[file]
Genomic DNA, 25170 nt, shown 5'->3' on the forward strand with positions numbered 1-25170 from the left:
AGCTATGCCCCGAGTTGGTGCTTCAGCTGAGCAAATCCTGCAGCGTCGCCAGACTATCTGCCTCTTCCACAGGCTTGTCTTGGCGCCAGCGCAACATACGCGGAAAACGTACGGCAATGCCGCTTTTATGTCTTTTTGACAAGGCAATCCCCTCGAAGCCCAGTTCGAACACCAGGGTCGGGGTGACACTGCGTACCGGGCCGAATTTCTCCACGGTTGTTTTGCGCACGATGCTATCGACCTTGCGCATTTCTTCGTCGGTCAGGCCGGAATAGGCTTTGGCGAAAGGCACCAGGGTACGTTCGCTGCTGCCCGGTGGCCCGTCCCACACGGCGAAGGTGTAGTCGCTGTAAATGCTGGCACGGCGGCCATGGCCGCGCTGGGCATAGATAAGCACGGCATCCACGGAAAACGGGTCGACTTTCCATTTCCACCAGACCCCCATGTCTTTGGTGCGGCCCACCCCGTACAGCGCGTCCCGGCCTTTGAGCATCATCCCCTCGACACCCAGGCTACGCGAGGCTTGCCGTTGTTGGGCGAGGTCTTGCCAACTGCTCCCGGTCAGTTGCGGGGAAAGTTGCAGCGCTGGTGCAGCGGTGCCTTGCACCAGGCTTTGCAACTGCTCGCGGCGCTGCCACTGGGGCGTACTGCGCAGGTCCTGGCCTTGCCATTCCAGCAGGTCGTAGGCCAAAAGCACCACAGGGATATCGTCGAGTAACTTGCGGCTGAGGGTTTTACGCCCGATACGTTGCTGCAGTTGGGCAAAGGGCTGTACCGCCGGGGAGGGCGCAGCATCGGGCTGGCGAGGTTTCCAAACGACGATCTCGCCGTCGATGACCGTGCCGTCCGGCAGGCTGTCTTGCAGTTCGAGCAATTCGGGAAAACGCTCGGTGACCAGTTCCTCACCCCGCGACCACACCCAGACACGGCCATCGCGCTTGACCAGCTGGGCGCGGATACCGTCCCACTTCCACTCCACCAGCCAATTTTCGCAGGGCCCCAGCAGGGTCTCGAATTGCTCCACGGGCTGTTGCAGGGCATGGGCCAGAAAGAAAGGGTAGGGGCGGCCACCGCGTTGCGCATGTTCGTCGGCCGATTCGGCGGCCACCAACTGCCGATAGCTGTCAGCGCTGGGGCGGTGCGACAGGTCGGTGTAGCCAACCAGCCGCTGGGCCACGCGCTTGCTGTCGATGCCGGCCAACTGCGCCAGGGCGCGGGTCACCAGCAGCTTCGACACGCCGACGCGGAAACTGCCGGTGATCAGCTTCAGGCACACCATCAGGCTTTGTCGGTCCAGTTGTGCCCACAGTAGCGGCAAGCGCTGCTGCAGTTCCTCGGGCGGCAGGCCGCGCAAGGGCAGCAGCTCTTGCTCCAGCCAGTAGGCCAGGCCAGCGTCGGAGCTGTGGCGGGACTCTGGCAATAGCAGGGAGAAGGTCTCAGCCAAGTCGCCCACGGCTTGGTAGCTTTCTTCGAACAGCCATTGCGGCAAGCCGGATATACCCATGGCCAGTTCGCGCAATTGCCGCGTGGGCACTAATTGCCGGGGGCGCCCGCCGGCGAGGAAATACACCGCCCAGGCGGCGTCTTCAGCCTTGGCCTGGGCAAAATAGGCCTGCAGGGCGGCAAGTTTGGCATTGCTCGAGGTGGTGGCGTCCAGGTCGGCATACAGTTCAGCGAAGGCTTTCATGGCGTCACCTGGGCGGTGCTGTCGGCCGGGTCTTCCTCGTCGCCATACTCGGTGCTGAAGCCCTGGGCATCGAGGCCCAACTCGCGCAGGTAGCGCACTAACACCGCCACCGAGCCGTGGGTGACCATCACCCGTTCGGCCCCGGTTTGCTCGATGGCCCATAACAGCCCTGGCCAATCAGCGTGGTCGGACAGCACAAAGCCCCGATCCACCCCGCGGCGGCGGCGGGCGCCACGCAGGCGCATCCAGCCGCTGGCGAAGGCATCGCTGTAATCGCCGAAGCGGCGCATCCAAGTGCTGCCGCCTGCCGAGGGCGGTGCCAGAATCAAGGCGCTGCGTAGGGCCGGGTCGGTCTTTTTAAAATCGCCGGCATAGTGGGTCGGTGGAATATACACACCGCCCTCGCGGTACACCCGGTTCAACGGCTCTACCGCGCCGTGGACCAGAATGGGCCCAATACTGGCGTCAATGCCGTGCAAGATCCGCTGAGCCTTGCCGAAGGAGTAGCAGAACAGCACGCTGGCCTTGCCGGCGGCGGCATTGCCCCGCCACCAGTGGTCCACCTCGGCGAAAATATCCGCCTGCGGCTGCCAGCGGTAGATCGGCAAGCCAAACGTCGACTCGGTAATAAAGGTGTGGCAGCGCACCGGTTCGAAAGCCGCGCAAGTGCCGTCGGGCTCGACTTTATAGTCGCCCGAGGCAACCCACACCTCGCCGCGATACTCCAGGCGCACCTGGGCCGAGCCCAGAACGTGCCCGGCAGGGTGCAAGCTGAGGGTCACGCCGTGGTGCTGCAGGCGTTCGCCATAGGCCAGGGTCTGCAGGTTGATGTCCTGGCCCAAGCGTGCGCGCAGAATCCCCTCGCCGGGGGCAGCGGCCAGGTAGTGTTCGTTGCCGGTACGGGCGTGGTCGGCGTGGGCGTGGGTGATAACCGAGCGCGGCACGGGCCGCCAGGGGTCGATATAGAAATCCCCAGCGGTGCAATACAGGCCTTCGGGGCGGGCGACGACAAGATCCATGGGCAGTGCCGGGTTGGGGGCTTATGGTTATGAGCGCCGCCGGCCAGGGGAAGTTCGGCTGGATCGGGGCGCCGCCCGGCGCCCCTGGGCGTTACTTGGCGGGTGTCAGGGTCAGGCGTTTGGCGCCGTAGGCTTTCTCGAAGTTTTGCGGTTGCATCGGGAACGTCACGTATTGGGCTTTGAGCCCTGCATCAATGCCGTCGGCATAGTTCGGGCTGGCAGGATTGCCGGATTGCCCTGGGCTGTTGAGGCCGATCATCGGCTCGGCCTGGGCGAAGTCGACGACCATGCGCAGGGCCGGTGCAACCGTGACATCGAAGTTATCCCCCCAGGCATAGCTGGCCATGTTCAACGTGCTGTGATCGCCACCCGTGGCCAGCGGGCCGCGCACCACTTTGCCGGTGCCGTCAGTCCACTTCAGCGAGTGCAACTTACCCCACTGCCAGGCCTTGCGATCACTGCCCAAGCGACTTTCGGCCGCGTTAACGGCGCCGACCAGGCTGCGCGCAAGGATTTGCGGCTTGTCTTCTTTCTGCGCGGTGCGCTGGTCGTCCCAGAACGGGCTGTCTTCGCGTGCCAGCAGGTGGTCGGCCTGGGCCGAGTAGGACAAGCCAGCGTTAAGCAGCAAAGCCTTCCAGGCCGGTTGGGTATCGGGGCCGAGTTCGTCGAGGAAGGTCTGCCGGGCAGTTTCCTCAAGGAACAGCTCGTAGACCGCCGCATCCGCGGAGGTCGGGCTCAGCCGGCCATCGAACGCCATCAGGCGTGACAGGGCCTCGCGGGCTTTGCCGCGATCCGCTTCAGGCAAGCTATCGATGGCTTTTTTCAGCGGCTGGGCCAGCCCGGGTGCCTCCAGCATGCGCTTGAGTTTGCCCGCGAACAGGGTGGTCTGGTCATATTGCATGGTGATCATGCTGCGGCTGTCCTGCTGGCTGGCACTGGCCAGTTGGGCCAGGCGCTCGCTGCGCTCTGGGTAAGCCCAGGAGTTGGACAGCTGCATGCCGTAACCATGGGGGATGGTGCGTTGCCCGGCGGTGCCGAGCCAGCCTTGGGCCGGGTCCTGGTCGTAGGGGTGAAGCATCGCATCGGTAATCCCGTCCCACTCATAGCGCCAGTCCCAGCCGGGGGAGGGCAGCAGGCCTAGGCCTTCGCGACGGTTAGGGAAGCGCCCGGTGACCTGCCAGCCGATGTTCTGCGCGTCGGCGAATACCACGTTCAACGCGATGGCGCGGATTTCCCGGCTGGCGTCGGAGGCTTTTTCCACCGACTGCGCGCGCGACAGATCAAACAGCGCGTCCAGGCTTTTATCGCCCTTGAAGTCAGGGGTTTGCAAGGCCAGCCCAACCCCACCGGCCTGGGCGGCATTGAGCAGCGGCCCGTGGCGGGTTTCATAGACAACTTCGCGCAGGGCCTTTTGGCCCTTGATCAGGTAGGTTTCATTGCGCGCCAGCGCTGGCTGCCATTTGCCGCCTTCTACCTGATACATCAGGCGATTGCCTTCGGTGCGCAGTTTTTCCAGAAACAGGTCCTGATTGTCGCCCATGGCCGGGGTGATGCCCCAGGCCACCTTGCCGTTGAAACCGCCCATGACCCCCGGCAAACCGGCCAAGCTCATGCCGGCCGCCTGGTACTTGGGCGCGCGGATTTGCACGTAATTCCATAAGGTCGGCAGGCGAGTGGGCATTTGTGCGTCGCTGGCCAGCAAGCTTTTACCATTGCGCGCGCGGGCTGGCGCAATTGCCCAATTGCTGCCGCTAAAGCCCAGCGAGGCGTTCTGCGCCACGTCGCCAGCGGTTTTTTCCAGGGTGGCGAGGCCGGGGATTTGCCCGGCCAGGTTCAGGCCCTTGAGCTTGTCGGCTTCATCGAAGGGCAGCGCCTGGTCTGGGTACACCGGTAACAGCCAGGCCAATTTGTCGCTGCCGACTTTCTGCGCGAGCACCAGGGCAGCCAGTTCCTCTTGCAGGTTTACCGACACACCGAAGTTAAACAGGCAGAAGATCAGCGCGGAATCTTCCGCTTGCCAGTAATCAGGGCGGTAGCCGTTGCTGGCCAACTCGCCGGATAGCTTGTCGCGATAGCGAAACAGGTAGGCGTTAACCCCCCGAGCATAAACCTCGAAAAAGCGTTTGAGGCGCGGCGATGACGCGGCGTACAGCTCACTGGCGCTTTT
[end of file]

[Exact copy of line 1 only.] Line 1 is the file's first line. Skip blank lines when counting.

Genomic DNA, 25170 nt, shown 5'->3' on the forward strand with positions numbered 1-25170 from the left: